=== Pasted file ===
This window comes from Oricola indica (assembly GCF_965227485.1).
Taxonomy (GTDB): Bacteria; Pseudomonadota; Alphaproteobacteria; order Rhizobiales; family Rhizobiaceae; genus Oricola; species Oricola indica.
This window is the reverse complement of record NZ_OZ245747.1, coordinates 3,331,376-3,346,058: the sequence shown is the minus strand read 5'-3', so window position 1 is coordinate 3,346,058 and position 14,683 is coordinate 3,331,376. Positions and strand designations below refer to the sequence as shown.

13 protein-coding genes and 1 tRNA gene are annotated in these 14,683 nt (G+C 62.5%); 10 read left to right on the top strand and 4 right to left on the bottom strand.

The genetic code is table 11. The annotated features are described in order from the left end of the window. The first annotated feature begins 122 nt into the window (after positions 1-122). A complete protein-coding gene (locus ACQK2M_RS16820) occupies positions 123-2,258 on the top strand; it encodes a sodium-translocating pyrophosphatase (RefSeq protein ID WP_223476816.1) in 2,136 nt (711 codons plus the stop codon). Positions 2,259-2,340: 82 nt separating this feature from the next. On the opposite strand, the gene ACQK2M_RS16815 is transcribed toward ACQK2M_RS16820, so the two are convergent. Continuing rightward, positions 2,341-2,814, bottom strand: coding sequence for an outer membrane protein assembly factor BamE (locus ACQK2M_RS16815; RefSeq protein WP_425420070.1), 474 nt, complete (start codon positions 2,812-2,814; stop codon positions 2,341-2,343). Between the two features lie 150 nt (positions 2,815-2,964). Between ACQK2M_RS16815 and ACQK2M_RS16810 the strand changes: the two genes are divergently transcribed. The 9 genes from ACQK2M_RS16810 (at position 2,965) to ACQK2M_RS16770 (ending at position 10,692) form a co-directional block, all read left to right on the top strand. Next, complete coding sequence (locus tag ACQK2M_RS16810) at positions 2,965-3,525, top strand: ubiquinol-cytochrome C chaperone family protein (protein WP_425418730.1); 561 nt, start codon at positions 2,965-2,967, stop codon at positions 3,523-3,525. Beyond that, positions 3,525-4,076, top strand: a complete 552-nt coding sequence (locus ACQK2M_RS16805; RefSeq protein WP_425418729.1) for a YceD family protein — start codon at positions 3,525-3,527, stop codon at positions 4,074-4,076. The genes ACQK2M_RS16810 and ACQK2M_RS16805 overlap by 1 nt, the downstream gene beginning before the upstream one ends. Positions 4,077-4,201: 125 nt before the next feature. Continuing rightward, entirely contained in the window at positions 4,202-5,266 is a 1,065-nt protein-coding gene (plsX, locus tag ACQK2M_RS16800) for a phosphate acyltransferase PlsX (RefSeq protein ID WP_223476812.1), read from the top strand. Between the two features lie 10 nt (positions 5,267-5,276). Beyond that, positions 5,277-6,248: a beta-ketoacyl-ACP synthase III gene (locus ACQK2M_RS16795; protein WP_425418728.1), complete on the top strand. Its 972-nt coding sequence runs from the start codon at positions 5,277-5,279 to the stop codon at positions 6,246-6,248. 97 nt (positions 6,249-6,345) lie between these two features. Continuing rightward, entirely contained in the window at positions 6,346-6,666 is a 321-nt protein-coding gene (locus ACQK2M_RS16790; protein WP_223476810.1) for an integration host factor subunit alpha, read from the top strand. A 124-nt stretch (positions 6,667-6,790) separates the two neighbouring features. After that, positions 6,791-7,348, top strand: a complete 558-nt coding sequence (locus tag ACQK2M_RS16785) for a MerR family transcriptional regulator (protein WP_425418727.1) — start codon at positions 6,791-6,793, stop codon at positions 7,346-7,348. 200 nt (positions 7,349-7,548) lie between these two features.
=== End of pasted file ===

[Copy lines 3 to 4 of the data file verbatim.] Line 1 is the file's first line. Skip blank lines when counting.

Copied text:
This window is the reverse complement of record NZ_OZ245747.1, coordinates 3,331,376-3,346,058: the sequence shown is the minus strand read 5'-3', so window position 1 is coordinate 3,346,058 and position 14,683 is coordinate 3,331,376. Positions and strand designations below refer to the sequence as shown.

13 protein-coding genes and 1 tRNA gene are annotated in these 14,683 nt (G+C 62.5%); 10 read left to right on the top strand and 4 right to left on the bottom strand.